His curiosity piqued, Bheema sat with several groups of men. He paid for their drinks, and they readily accepted him into their confidence.

“Tell me, my friend, Vallabha, you’re generous with your coin, but why do you not drink?” said a man. He swayed as he spoke.

“I’m observing a fast,” said Bheema, who had introduced himself as Vallabha.

“You introduced yourself as a culinary vidhuan,” said a second man, also inebriated.

“He’s a cook,” said the first man.

“A cook,” said his companions in unison.

“Well, in that case I’m a cultivation vidhuan,” said the second man.

“He’s a farmer,” said the first man, and his friends laughed. “I’m a fire vidhuan.”

“A firelighter.” The group of men said as one.

“It’s true,” said the farmer. “With one strike of the flint, he lights a fire. Tell him.”

“Maybe later, when I’m drunk,” said the firelighter.

“I’m drunk. Come close and I’ll share a secret,” said the farmer. Bheema leaned close. The circle of men brought their heads together in a conspiratorial circle. The farmer said, “King Virata is not ill. He’s afraid.”

“Terrified,” said the firelighter. His friends repeated. “Terrified.”

“Do you know what has terrified the king?” said the farmer. Bheema shook his head.

“Vallabha does not know,” said the firelighter.

“My dear friend, Vallabha, does not know? Why does he not know?” said the farmer. He had difficulty keeping his eyes open.

“Why?” said the men.

“Because he’s new to the city,” said the firelighter.

“New to the city.” The men chorused. The farmer reached for another drink but Bheema stopped him and said,

“Tell me, why is the king terrified?”

“Another drink and I’ll tell you,” said the drunken farmer.

“That’s true,” said the firelighter. “The more he drinks, the more he remembers and the more truthful his words.”

“More truthful his words.” Repeated the men.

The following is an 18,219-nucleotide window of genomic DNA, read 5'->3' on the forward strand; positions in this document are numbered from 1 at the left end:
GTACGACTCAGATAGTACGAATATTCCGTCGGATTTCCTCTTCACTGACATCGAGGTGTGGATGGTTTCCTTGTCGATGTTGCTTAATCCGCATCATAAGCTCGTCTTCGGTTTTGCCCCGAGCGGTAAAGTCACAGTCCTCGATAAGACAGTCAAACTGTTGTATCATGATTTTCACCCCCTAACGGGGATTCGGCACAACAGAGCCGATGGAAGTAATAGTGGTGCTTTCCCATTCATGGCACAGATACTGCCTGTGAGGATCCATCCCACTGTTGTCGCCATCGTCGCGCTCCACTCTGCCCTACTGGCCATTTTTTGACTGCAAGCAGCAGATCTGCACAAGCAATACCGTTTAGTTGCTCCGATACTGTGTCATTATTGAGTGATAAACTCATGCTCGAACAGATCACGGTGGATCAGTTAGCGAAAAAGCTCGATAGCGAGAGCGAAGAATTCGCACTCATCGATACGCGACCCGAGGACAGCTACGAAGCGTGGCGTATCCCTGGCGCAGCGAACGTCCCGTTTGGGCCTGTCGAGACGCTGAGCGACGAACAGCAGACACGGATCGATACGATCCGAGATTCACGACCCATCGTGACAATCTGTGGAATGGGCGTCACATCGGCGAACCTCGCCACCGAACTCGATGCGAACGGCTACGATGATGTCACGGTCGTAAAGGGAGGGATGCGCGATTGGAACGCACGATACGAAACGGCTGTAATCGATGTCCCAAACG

“The last time, he went home dead drunk. His wife asked if he visited the harlots. He said yes. That’s how truthful he is, when drunk.”

“Very truthful.” His companions looked grave as they nodded as one.

“The wife broke the cooking pot on his head and knocked him out for two days,” said the farmer’s companion.

“Two days.” Agreed the men.

Bheema grew exasperated. The banter went on and on, and the Pandava stood up. He wondered whether he had wasted his time and money.

“Are you drunk enough?” said the farmer.

“Yes,” said the firelighter.

“He’s drunk enough.” His friends chorused in one voice.

“Vallabha, my dear friend, do you wish to hear his secret?” said the farmer. The circle of men stopped drinking and, eyebrows raised, watched the Pandava.

“Very well, if he’ll get right to it,” said Bheema. The farmer invited the Pandava to reclaim his seat. He said, “First, buy us another drink each.”

“Each.” Repeated the drunkards.

Bheema sighed and ordered the stallholder to refill their clay pots. He waited and watched as the men gulped down their drinks. The men, as if choreographed, belched one after another and wiped their moustaches with the backs of their hands. They stroked their beards; again, in unison. The big Pandava waited; determined not to part with more of his coins.

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